Phil Harris

Retail “therapy” needed…

Despite the Chancellor’s claims of a recovering economy, retailers may find themselves requiring a different kind of therapy after data compiled by the Local Data Company, shows that within 500 UK town centres 3,366 stores closed in a six a month period compared to 3,157 stores opening. The research found 31% of retailers currently have a “higher than normal” risk of entering an insolvency procedure within one year compared to other types of businesses.

This is particularly relevant considering the rent quarter date (where retailers pay three months of rent in advance), was due at the end of September. We have already seen the problems this causes for retailers as following July’s rent quarter date, retail giants such as Modelzone, Nicole Farhi, and Dwell all entered into Administration.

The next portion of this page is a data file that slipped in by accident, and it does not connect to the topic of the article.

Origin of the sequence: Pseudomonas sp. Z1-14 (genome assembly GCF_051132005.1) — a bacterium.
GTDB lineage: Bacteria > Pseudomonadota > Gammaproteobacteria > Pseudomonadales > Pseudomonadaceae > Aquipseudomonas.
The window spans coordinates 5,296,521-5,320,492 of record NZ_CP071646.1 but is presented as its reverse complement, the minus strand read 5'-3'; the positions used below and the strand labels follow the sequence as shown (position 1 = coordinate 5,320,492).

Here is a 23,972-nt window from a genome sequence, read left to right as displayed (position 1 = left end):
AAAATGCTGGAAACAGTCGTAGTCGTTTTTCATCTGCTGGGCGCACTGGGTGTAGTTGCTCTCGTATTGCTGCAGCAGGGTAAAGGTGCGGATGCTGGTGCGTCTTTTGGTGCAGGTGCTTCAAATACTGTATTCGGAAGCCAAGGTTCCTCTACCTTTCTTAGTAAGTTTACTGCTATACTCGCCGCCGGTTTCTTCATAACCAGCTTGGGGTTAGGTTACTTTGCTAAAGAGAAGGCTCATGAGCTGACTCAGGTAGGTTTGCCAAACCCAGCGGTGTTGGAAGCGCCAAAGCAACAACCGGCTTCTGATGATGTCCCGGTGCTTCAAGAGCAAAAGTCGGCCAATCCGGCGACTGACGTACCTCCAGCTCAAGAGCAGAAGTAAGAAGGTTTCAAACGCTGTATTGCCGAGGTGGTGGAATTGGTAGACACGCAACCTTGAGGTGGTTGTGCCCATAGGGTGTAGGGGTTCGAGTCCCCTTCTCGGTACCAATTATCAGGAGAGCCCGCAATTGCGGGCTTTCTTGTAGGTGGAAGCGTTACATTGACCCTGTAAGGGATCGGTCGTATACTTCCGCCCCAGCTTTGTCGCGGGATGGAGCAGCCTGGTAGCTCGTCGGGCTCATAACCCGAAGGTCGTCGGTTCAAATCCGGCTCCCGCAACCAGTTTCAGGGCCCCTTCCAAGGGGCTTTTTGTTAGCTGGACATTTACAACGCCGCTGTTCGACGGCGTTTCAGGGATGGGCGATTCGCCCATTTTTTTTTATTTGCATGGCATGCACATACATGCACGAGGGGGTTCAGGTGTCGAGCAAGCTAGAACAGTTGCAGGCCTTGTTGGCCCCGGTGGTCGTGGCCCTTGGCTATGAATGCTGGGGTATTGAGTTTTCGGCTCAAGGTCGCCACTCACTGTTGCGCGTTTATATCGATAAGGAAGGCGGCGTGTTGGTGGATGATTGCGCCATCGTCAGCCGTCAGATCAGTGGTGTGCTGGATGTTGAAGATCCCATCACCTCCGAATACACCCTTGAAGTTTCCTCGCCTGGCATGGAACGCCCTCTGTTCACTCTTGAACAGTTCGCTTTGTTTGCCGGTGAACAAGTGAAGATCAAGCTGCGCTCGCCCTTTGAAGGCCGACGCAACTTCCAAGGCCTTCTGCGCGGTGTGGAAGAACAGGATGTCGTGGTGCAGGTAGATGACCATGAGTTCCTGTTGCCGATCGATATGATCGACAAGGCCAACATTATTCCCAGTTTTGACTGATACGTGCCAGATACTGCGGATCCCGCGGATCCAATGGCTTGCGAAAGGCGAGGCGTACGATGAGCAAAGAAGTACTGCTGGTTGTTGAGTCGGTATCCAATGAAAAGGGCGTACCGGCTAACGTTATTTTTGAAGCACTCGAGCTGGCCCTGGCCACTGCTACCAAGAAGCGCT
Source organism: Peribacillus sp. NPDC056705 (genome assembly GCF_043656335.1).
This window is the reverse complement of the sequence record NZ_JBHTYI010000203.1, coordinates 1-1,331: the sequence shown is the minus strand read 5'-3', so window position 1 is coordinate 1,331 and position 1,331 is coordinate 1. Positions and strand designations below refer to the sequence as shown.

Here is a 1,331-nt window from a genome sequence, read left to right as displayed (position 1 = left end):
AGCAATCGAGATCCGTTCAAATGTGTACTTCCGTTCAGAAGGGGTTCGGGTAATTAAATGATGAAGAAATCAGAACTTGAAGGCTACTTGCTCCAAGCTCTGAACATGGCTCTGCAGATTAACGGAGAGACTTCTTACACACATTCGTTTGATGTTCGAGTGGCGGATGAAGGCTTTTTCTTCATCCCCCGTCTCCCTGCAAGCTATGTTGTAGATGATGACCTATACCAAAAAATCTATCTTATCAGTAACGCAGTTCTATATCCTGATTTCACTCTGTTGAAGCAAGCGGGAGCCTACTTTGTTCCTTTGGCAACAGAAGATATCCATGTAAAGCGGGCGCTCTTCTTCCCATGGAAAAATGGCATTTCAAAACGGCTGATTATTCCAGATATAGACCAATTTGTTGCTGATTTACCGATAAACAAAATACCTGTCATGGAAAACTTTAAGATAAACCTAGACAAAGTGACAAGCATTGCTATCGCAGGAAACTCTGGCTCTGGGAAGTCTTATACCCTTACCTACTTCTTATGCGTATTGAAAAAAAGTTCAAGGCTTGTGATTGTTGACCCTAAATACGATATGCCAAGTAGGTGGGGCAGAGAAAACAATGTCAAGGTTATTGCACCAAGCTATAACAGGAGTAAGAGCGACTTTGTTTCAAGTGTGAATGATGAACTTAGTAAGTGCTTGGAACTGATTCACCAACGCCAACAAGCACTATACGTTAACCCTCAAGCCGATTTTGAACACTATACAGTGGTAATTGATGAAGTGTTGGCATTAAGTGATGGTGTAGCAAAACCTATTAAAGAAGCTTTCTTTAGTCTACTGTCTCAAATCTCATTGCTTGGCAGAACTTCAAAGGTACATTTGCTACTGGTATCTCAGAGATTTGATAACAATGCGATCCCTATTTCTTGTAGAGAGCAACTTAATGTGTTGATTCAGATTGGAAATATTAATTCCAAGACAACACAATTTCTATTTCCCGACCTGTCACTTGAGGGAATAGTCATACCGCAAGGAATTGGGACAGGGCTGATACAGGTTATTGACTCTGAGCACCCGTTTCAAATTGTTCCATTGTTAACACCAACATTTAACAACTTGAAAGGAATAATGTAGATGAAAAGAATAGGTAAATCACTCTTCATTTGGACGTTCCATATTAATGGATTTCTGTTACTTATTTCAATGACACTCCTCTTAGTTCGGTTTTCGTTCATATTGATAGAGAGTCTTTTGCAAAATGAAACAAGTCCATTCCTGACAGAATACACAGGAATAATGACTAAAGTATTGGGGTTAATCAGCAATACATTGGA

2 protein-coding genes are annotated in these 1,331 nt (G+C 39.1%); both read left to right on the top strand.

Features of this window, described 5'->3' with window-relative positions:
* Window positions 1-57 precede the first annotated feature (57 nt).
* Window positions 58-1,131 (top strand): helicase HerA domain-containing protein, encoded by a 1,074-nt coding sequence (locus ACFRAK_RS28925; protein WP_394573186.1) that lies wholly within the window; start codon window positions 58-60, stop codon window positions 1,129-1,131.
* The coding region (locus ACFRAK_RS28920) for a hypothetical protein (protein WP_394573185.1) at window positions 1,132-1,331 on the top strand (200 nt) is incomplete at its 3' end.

Whilst unpaid rent was certainly not the only financial pressure experienced by these companies, you can imagine the strain on cash flow having to find three months rent in advance given the number of stores occupied by these businesses.

With the media’s attention firmly focused on the threat of “zombie businesses” to the improving economy, I wonder whether with the combination of the rent quarter date, reduced margins to remain competitive and consumers choosing to spend their money online rather than venturing out to the high street, we will start to see more and more retailers give up the ghost.

However insolvency does not necessarily have to represent the demise of the business for a retailer. It can be an opportunity to review and restructure the business model where perhaps before the focus would mainly have been on survival.

With the festive season fast approaching, considered by most retailers to be their busiest time of year, swiftly followed by another rent quarter date, will we see the anticipated spike in retail insolvency? Will the new year mean cheer or oh dear for retailers? Watch this space.